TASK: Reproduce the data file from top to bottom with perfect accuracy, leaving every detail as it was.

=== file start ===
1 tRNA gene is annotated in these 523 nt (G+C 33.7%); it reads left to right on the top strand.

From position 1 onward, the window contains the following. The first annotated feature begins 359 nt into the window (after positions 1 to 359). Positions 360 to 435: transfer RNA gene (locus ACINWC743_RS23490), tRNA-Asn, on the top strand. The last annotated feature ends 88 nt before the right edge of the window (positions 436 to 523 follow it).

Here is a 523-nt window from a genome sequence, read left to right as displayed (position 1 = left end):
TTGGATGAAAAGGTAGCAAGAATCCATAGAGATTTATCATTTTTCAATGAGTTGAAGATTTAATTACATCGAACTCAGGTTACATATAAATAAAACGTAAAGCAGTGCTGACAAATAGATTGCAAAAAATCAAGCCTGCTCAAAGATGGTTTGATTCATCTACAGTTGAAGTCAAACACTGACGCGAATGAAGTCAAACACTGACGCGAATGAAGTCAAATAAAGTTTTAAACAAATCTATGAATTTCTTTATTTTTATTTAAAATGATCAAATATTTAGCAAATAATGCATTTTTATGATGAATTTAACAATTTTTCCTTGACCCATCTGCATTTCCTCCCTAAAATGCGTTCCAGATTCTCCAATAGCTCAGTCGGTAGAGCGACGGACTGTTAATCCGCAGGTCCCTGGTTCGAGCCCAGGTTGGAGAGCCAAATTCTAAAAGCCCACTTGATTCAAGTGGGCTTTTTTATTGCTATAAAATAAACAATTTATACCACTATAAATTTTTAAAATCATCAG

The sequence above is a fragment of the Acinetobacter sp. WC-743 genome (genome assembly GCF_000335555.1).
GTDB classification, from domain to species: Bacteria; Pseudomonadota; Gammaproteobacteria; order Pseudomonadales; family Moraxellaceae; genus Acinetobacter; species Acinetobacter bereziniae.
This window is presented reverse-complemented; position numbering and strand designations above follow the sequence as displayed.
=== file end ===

1 tRNA gene is annotated in these 523 nt (G+C 33.7%); it reads left to right on the top strand.

From position 1 onward, the window contains the following. The first annotated feature begins 359 nt into the window (after positions 1 to 359). Positions 360 to 435: transfer RNA gene (locus ACINWC743_RS23490), tRNA-Asn, on the top strand. The last annotated feature ends 88 nt before the right edge of the window (positions 436 to 523 follow it).

Here is a 523-nt window from a genome sequence, read left to right as displayed (position 1 = left end):
TTGGATGAAAAGGTAGCAAGAATCCATAGAGATTTATCATTTTTCAATGAGTTGAAGATTTAATTACATCGAACTCAGGTTACATATAAATAAAACGTAAAGCAGTGCTGACAAATAGATTGCAAAAAATCAAGCCTGCTCAAAGATGGTTTGATTCATCTACAGTTGAAGTCAAACACTGACGCGAATGAAGTCAAACACTGACGCGAATGAAGTCAAATAAAGTTTTAAACAAATCTATGAATTTCTTTATTTTTATTTAAAATGATCAAATATTTAGCAAATAATGCATTTTTATGATGAATTTAACAATTTTTCCTTGACCCATCTGCATTTCCTCCCTAAAATGCGTTCCAGATTCTCCAATAGCTCAGTCGGTAGAGCGACGGACTGTTAATCCGCAGGTCCCTGGTTCGAGCCCAGGTTGGAGAGCCAAATTCTAAAAGCCCACTTGATTCAAGTGGGCTTTTTTATTGCTATAAAATAAACAATTTATACCACTATAAATTTTTAAAATCATCAG

The sequence above is a fragment of the Acinetobacter sp. WC-743 genome (genome assembly GCF_000335555.1).
GTDB classification, from domain to species: Bacteria; Pseudomonadota; Gammaproteobacteria; order Pseudomonadales; family Moraxellaceae; genus Acinetobacter; species Acinetobacter bereziniae.
This window is presented reverse-complemented; position numbering and strand designations above follow the sequence as displayed.